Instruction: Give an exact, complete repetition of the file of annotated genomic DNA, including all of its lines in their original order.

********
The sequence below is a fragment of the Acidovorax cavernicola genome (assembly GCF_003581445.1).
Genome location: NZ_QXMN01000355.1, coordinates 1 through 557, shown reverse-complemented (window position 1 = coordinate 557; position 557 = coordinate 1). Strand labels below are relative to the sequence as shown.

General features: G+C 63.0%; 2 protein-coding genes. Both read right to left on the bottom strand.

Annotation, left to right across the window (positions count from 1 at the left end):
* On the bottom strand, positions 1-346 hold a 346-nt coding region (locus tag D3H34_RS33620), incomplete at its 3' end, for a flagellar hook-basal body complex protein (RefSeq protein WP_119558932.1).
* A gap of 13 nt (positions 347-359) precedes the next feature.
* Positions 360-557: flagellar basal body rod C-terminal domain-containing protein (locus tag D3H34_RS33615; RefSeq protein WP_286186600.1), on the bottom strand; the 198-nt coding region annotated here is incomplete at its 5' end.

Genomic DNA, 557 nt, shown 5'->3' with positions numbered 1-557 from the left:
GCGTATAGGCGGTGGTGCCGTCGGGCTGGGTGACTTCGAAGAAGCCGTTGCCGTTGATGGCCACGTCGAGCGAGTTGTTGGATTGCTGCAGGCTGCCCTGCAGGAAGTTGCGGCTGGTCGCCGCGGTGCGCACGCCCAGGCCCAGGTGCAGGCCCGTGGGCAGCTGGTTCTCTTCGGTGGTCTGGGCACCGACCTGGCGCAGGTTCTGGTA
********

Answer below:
The sequence below is a fragment of the Acidovorax cavernicola genome (assembly GCF_003581445.1).
Genome location: NZ_QXMN01000355.1, coordinates 1 through 557, shown reverse-complemented (window position 1 = coordinate 557; position 557 = coordinate 1). Strand labels below are relative to the sequence as shown.

General features: G+C 63.0%; 2 protein-coding genes. Both read right to left on the bottom strand.

Annotation, left to right across the window (positions count from 1 at the left end):
* On the bottom strand, positions 1-346 hold a 346-nt coding region (locus tag D3H34_RS33620), incomplete at its 3' end, for a flagellar hook-basal body complex protein (RefSeq protein WP_119558932.1).
* A gap of 13 nt (positions 347-359) precedes the next feature.
* Positions 360-557: flagellar basal body rod C-terminal domain-containing protein (locus tag D3H34_RS33615; RefSeq protein WP_286186600.1), on the bottom strand; the 198-nt coding region annotated here is incomplete at its 5' end.

Genomic DNA, 557 nt, shown 5'->3' with positions numbered 1-557 from the left:
GCGTATAGGCGGTGGTGCCGTCGGGCTGGGTGACTTCGAAGAAGCCGTTGCCGTTGATGGCCACGTCGAGCGAGTTGTTGGATTGCTGCAGGCTGCCCTGCAGGAAGTTGCGGCTGGTCGCCGCGGTGCGCACGCCCAGGCCCAGGTGCAGGCCCGTGGGCAGCTGGTTCTCTTCGGTGGTCTGGGCACCGACCTGGCGCAGGTTCTGGTA